Because of all these areas that can cause issues within the large-scale integration process, it is important to plan the integration carefully, taking all of these potential issues into account. 

One of the key elements of the initial stages of the integration process is the creation of a proof of concept and the testing of all the different failure scenarios. 

Another important aspect relates to ownership as integrations often involve different departments or even different companies. Who owns the integration?  Who is responsible for end-to-end data integrity? And in a failure scenario, who gets called? This is something to define in the planning stages, not when problems arise.

Managing risk is also a key part of the process. There are a number of questions companies need to ask during the process, including, but not limited to:

  • What is the timeframe for this integration? Is there anything driving a timeframe?
  • Do you expect systems to integrate in real-time? How instant do you need it to be?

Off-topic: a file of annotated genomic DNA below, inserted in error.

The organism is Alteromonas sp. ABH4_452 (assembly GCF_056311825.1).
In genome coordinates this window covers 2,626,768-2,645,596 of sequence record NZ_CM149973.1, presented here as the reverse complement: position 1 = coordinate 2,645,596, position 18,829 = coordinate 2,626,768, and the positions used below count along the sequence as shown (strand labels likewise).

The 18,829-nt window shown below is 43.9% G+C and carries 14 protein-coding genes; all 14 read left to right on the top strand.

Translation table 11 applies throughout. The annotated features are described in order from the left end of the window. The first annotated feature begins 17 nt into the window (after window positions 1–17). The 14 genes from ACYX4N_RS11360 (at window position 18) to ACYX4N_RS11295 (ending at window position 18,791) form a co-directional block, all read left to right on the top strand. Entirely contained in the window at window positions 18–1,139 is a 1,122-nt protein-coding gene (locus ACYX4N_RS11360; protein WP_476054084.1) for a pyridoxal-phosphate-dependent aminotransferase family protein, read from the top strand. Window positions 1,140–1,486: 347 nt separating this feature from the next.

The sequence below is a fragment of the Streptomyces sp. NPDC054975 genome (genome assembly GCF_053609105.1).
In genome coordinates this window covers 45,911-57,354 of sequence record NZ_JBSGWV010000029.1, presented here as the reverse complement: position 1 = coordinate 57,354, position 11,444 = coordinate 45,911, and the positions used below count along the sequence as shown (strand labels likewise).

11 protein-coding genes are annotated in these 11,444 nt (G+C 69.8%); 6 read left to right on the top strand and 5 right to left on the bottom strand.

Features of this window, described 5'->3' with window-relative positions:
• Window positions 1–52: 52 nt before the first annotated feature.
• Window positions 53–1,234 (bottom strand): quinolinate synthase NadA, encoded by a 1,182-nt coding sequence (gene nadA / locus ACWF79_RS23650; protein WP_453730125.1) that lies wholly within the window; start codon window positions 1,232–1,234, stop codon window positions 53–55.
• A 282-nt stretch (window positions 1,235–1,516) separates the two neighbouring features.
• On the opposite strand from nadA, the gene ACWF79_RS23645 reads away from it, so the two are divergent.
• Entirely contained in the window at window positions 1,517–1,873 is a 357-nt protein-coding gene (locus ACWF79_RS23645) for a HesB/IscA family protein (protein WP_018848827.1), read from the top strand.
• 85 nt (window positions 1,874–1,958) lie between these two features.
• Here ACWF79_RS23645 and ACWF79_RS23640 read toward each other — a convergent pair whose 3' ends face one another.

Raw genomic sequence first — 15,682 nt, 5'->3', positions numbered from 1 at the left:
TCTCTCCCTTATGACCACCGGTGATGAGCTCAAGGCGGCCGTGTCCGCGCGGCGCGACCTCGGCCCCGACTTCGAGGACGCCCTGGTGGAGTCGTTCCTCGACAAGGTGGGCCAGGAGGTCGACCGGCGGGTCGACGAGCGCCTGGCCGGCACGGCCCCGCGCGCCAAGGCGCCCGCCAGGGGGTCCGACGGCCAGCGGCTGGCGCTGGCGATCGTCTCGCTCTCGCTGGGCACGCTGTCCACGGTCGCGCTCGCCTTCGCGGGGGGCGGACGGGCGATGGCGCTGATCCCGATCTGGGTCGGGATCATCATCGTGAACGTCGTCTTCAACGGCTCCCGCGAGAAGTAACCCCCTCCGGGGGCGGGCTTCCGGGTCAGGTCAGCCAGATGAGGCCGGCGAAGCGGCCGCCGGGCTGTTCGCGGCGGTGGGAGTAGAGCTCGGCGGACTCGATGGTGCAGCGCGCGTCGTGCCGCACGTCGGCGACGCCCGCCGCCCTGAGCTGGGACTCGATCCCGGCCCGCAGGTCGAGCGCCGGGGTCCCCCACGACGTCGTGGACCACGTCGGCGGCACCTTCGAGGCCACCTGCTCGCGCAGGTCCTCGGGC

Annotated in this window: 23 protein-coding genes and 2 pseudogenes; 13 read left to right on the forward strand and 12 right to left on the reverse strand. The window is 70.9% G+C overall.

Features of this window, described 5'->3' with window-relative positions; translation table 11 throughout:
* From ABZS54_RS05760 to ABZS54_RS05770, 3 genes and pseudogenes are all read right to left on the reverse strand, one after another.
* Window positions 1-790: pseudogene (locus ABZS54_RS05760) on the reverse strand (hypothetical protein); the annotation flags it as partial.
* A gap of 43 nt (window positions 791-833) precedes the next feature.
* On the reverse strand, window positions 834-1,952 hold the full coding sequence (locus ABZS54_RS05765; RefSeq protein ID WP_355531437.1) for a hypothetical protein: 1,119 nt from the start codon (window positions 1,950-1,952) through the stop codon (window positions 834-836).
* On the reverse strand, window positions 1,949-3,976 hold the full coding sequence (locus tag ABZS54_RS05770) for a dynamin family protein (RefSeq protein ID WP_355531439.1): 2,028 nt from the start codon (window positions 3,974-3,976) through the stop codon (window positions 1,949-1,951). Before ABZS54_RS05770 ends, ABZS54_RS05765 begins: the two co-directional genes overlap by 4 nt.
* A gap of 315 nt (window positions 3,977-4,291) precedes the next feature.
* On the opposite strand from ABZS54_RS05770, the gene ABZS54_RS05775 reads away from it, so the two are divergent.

• How do you ensure end-to-end data security and privacy?
  • Sometimes the integration between the two systems becomes its own third system. Are you willing to simplify your environment?
  • Ultimately, why are you doing this large-scale integration? What other options are there?

The answer to this last question, in particular, can often unlock different ways of doing things. Sometimes, an integration can enable a whole new business process. Often, it’s the result of mergers and acquisitions, but it can also be a cost-saving measure.


The key to a successful large-scale integration